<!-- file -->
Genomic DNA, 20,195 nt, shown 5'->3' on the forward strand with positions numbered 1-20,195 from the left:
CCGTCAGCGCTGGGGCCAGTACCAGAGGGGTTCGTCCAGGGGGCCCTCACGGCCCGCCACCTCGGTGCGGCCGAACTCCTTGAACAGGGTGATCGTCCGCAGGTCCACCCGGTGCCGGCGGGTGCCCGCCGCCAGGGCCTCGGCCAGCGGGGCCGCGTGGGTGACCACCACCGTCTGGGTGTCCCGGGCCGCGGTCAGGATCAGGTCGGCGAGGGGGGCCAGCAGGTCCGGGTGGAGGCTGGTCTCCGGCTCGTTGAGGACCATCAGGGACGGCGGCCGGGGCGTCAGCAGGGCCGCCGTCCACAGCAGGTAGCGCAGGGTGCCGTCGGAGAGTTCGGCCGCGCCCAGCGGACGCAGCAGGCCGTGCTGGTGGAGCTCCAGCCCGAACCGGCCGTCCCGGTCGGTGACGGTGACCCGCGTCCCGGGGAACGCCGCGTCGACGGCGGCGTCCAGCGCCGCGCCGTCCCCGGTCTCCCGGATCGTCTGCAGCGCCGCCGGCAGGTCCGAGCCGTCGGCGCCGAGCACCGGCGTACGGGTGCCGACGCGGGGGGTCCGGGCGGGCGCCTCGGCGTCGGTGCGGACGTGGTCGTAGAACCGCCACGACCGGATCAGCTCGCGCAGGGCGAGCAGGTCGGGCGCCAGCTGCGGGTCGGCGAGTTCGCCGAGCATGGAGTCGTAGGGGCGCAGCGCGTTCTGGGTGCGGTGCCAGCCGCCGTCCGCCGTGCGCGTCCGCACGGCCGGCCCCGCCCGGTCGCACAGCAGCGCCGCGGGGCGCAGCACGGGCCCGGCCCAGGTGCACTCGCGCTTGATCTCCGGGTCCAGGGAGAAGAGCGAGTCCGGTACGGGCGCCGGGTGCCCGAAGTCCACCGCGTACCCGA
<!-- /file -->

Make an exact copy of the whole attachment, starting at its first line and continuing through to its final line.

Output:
Genomic DNA, 20,195 nt, shown 5'->3' on the forward strand with positions numbered 1-20,195 from the left:
CCGTCAGCGCTGGGGCCAGTACCAGAGGGGTTCGTCCAGGGGGCCCTCACGGCCCGCCACCTCGGTGCGGCCGAACTCCTTGAACAGGGTGATCGTCCGCAGGTCCACCCGGTGCCGGCGGGTGCCCGCCGCCAGGGCCTCGGCCAGCGGGGCCGCGTGGGTGACCACCACCGTCTGGGTGTCCCGGGCCGCGGTCAGGATCAGGTCGGCGAGGGGGGCCAGCAGGTCCGGGTGGAGGCTGGTCTCCGGCTCGTTGAGGACCATCAGGGACGGCGGCCGGGGCGTCAGCAGGGCCGCCGTCCACAGCAGGTAGCGCAGGGTGCCGTCGGAGAGTTCGGCCGCGCCCAGCGGACGCAGCAGGCCGTGCTGGTGGAGCTCCAGCCCGAACCGGCCGTCCCGGTCGGTGACGGTGACCCGCGTCCCGGGGAACGCCGCGTCGACGGCGGCGTCCAGCGCCGCGCCGTCCCCGGTCTCCCGGATCGTCTGCAGCGCCGCCGGCAGGTCCGAGCCGTCGGCGCCGAGCACCGGCGTACGGGTGCCGACGCGGGGGGTCCGGGCGGGCGCCTCGGCGTCGGTGCGGACGTGGTCGTAGAACCGCCACGACCGGATCAGCTCGCGCAGGGCGAGCAGGTCGGGCGCCAGCTGCGGGTCGGCGAGTTCGCCGAGCATGGAGTCGTAGGGGCGCAGCGCGTTCTGGGTGCGGTGCCAGCCGCCGTCCGCCGTGCGCGTCCGCACGGCCGGCCCCGCCCGGTCGCACAGCAGCGCCGCGGGGCGCAGCACGGGCCCGGCCCAGGTGCACTCGCGCTTGATCTCCGGGTCCAGGGAGAAGAGCGAGTCCGGTACGGGCGCCGGGTGCCCGAAGTCCACCGCGTACCCGA